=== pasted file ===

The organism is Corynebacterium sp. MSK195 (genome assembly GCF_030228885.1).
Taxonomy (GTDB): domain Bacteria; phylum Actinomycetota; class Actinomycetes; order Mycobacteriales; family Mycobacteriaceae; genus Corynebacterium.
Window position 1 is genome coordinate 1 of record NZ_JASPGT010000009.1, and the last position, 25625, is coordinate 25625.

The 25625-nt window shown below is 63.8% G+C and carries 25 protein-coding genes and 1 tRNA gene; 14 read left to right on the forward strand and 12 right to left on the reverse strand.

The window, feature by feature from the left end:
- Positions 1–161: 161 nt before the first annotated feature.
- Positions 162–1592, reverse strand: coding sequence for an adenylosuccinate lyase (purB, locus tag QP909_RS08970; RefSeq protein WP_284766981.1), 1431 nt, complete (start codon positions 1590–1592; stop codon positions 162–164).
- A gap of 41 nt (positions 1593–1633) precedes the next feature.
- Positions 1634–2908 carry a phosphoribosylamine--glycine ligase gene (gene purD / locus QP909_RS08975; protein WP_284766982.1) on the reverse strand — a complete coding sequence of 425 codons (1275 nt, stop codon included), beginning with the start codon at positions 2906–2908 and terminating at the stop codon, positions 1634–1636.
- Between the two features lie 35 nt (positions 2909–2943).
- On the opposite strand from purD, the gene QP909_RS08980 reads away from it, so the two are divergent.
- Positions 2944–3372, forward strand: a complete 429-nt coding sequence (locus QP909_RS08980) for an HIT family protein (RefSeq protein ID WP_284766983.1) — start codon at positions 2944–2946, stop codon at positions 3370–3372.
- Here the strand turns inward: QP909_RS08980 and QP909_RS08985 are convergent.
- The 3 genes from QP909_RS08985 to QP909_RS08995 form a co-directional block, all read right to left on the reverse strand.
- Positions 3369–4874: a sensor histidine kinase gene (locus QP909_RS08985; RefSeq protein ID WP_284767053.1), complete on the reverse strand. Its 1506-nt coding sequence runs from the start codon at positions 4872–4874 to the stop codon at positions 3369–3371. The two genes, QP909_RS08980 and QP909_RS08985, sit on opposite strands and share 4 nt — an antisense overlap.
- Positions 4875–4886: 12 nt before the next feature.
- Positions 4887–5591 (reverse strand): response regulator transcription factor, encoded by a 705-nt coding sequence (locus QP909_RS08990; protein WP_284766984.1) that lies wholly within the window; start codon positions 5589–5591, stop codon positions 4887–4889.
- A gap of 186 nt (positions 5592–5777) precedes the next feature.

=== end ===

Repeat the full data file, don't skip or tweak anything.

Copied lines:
The organism is Corynebacterium sp. MSK195 (genome assembly GCF_030228885.1).
Taxonomy (GTDB): domain Bacteria; phylum Actinomycetota; class Actinomycetes; order Mycobacteriales; family Mycobacteriaceae; genus Corynebacterium.
Window position 1 is genome coordinate 1 of record NZ_JASPGT010000009.1, and the last position, 25625, is coordinate 25625.

The 25625-nt window shown below is 63.8% G+C and carries 25 protein-coding genes and 1 tRNA gene; 14 read left to right on the forward strand and 12 right to left on the reverse strand.

The window, feature by feature from the left end:
- Positions 1–161: 161 nt before the first annotated feature.
- Positions 162–1592, reverse strand: coding sequence for an adenylosuccinate lyase (purB, locus tag QP909_RS08970; RefSeq protein WP_284766981.1), 1431 nt, complete (start codon positions 1590–1592; stop codon positions 162–164).
- A gap of 41 nt (positions 1593–1633) precedes the next feature.
- Positions 1634–2908 carry a phosphoribosylamine--glycine ligase gene (gene purD / locus QP909_RS08975; protein WP_284766982.1) on the reverse strand — a complete coding sequence of 425 codons (1275 nt, stop codon included), beginning with the start codon at positions 2906–2908 and terminating at the stop codon, positions 1634–1636.
- Between the two features lie 35 nt (positions 2909–2943).
- On the opposite strand from purD, the gene QP909_RS08980 reads away from it, so the two are divergent.
- Positions 2944–3372, forward strand: a complete 429-nt coding sequence (locus QP909_RS08980) for an HIT family protein (RefSeq protein ID WP_284766983.1) — start codon at positions 2944–2946, stop codon at positions 3370–3372.
- Here the strand turns inward: QP909_RS08980 and QP909_RS08985 are convergent.
- The 3 genes from QP909_RS08985 to QP909_RS08995 form a co-directional block, all read right to left on the reverse strand.
- Positions 3369–4874: a sensor histidine kinase gene (locus QP909_RS08985; RefSeq protein ID WP_284767053.1), complete on the reverse strand. Its 1506-nt coding sequence runs from the start codon at positions 4872–4874 to the stop codon at positions 3369–3371. The two genes, QP909_RS08980 and QP909_RS08985, sit on opposite strands and share 4 nt — an antisense overlap.
- Positions 4875–4886: 12 nt before the next feature.
- Positions 4887–5591 (reverse strand): response regulator transcription factor, encoded by a 705-nt coding sequence (locus QP909_RS08990; protein WP_284766984.1) that lies wholly within the window; start codon positions 5589–5591, stop codon positions 4887–4889.
- A gap of 186 nt (positions 5592–5777) precedes the next feature.